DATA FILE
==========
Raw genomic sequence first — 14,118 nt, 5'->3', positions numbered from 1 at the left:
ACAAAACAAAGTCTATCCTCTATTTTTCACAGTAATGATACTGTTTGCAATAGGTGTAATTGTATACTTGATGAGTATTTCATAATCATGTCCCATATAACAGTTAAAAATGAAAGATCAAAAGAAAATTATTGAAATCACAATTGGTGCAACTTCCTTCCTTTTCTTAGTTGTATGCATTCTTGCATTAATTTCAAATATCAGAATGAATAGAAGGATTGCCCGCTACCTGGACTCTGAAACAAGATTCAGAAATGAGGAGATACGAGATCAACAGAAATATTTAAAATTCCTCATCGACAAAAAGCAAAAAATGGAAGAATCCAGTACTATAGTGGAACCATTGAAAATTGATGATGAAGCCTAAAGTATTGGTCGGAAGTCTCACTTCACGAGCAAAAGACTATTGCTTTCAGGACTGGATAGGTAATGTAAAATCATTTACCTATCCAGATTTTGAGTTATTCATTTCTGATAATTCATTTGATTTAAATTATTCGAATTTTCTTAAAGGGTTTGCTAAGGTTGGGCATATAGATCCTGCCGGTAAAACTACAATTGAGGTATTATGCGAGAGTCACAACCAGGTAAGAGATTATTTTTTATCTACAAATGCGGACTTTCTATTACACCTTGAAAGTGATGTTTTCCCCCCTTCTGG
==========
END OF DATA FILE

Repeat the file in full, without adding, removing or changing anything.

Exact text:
Raw genomic sequence first — 14,118 nt, 5'->3', positions numbered from 1 at the left:
ACAAAACAAAGTCTATCCTCTATTTTTCACAGTAATGATACTGTTTGCAATAGGTGTAATTGTATACTTGATGAGTATTTCATAATCATGTCCCATATAACAGTTAAAAATGAAAGATCAAAAGAAAATTATTGAAATCACAATTGGTGCAACTTCCTTCCTTTTCTTAGTTGTATGCATTCTTGCATTAATTTCAAATATCAGAATGAATAGAAGGATTGCCCGCTACCTGGACTCTGAAACAAGATTCAGAAATGAGGAGATACGAGATCAACAGAAATATTTAAAATTCCTCATCGACAAAAAGCAAAAAATGGAAGAATCCAGTACTATAGTGGAACCATTGAAAATTGATGATGAAGCCTAAAGTATTGGTCGGAAGTCTCACTTCACGAGCAAAAGACTATTGCTTTCAGGACTGGATAGGTAATGTAAAATCATTTACCTATCCAGATTTTGAGTTATTCATTTCTGATAATTCATTTGATTTAAATTATTCGAATTTTCTTAAAGGGTTTGCTAAGGTTGGGCATATAGATCCTGCCGGTAAAACTACAATTGAGGTATTATGCGAGAGTCACAACCAGGTAAGAGATTATTTTTTATCTACAAATGCGGACTTTCTATTACACCTTGAAAGTGATGTTTTCCCCCCTTCTGG